WWE Smackdown was brought to us from Edmonton, Alberta, Canada. For the first time, it featured all three members of The Shield wrestling in singles matches against Kane, Daniel Bryan, and Randy Orton.

The Kane vs. Seth Rollins match was a good way to start the show. The match provided an interesting dynamic, with Rollins being the quick heel and Kane being the monster babyface. Good action overall, with Kane finally getting a victory. Sadly, Kane has spent nearly his entire WWE career as the superstar who is against the odds. Although this should not be the case, he has definitely created a Hall of Fame tenure in the WWE.

Good transition into the Daniel Bryan vs. Roman Reigns match, as well as a good finish. Having Rollins and Reigns lose consecutively would have taken the momentum down just a slight bit, but the DQ win was appropriate. The arguing between Daniel Bryan and Kane was even more beneficial to the climax we saw later in the show.

The Damien Sandow segment was again quite amusing, and is a good way to reintroduce himself to the WWE Universe as a good singles heel. His recent dealings with Sheamus, including the segment on Smackdown, should set up a pay-per-view match between the two, which I am totally fine with. Moreover, Sandow defeating Sheamus at Payback—if the match happens there—could both revitalize Sandow, as well as extend the feud.

Curtis Axel vs. Sin Cara was poor booking. The WWE has this idea that somehow Axel will develop himself into a legitimate character if he beats midcarders. Not a good strategy. If they really want to make him a top heel, he needs to be in a serious feud with someone, and not just having "wins" over Triple H and John Cena, in which the concentration was on both of them far more than the Curtis Axel victory. Randy Orton would be a top candidate of who I would use to put Axel over. Especially since he is also a third generation superstar.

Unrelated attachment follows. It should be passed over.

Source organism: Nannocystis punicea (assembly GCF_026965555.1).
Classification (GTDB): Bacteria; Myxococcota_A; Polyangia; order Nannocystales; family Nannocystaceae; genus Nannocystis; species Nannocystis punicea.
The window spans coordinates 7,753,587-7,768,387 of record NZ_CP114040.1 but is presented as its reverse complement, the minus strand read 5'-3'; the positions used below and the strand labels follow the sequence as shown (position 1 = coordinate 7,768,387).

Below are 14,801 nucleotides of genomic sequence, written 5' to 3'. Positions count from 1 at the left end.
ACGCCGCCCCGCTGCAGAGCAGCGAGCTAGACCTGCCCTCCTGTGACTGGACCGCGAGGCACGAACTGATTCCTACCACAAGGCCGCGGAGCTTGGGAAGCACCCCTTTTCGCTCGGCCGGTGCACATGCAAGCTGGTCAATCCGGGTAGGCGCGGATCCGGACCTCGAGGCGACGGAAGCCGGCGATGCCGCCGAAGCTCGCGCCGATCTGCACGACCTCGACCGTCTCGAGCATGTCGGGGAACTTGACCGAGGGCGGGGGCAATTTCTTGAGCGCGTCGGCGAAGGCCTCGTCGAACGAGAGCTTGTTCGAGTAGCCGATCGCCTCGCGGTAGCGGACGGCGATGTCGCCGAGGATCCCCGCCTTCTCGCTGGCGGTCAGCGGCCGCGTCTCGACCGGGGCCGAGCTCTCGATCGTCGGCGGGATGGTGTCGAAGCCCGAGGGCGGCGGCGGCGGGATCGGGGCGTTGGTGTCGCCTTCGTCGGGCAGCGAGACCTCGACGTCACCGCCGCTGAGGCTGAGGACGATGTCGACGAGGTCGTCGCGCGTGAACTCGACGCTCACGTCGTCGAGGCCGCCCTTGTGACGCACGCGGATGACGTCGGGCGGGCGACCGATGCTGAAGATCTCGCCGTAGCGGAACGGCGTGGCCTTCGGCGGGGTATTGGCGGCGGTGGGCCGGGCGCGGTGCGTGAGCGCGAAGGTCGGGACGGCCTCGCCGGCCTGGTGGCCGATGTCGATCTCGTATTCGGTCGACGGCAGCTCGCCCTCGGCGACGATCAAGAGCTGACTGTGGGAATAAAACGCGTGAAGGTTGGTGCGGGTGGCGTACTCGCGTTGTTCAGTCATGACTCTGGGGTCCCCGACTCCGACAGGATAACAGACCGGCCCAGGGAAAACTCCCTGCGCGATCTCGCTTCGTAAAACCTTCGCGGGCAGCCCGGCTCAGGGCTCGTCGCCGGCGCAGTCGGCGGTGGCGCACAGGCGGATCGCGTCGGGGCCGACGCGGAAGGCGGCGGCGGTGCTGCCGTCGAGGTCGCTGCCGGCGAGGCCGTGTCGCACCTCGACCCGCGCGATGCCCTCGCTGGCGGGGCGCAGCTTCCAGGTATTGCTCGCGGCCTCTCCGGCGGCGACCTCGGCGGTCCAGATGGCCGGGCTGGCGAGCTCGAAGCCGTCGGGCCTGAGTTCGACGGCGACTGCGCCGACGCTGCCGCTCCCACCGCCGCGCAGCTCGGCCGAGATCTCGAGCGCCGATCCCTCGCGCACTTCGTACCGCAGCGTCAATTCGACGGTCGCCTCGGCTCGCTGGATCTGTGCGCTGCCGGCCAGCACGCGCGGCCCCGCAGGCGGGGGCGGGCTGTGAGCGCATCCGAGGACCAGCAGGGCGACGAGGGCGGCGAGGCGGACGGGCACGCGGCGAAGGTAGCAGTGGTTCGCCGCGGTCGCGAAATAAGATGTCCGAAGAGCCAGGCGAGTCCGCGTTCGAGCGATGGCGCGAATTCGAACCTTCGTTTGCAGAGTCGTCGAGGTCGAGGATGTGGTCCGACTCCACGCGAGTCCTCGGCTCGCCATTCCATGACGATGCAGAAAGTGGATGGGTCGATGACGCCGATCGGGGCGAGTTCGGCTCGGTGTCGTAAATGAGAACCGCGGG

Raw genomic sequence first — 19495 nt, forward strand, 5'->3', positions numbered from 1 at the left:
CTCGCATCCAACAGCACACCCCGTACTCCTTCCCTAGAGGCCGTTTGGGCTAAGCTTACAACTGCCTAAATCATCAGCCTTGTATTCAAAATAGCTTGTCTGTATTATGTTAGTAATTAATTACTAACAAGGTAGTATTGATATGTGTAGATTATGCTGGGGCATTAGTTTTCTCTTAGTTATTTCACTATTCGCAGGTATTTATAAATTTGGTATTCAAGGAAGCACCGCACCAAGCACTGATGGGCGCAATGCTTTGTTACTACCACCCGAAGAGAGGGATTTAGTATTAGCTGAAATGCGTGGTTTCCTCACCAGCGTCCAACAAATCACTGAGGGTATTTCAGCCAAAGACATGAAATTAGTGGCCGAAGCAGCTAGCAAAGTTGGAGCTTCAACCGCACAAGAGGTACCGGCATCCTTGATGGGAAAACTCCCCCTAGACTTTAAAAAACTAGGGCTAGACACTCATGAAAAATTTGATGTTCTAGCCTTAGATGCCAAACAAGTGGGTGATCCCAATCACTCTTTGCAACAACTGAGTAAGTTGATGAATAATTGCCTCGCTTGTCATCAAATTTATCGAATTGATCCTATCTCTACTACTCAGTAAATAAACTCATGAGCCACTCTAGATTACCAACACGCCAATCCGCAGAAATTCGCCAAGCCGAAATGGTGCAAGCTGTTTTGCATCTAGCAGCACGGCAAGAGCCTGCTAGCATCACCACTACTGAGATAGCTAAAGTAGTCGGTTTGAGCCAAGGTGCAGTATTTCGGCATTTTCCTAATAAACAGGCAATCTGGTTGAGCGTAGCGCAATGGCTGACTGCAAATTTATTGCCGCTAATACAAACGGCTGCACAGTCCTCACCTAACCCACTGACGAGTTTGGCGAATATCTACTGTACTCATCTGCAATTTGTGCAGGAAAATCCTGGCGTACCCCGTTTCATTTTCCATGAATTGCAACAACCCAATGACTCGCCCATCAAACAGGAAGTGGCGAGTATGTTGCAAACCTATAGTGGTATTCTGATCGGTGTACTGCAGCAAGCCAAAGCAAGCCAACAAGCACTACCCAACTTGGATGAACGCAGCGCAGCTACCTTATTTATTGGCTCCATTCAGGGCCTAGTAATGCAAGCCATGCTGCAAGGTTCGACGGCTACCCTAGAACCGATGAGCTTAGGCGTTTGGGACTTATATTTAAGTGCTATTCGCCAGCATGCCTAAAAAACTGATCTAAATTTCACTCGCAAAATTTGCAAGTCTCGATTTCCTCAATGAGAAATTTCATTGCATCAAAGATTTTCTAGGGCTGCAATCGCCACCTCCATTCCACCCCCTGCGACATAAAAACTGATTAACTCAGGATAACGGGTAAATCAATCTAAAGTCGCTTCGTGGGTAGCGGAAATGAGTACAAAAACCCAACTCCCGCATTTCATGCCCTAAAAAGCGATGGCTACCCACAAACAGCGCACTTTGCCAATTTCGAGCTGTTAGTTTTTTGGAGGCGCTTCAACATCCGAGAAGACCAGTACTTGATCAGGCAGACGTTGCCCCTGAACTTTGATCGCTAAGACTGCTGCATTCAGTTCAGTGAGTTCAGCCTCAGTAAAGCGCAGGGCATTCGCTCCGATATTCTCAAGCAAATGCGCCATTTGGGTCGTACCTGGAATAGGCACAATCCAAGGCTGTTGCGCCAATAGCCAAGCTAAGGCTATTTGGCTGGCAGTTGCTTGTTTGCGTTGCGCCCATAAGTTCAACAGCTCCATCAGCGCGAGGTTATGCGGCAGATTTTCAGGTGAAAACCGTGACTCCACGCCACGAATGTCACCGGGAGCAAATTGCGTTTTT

Good series of matches between Alberto Del Rio and Big E. Langston, and a good choice to put Langston over in this match. Since they are splitting falls throughout the weeks on Raw, Smackdown, and Main Event, having the final match—with some kind of stipulation attached—would be a good idea for Payback if Dolph Ziggler is not cleared to wrestle. Seemingly, the seeds are being planted for a Big E. Langston face turn as well.

Ryback vs. Kofi Kingston was actually well-booked. Kofi showed an incredible amount of quickness during the match, gaining the advantage for a significant amount of time by preventing Ryback from getting any stability until the end. The powerbomb spots through the table were sick, and a good way to give an extinguishing Ryback some much-needed steam. Kofi needed time off from a nagging elbow injury, so this was a good way to write him off.

Randy Orton vs. Dean Ambrose was a great way to end the show. Not necessarily from the particular match, although it was good, but from what happened post-match.

Daniel Bryan taking out all three members of The Shield was very well done. This "I am not the weak link!" angle can go very far if properly booked, even as a way to reinsert Bryan in the world title picture. Although his affiliation with Kane is helping him out right now in regards to feeling that he needs to impress him, Daniel Bryan has enough momentum in this current character to stand alone if need be.

And of course—the "Yes!" chants are still popular. The ending in Edmonton was exhilarating.

Sound off with your Smackdown thoughts below.

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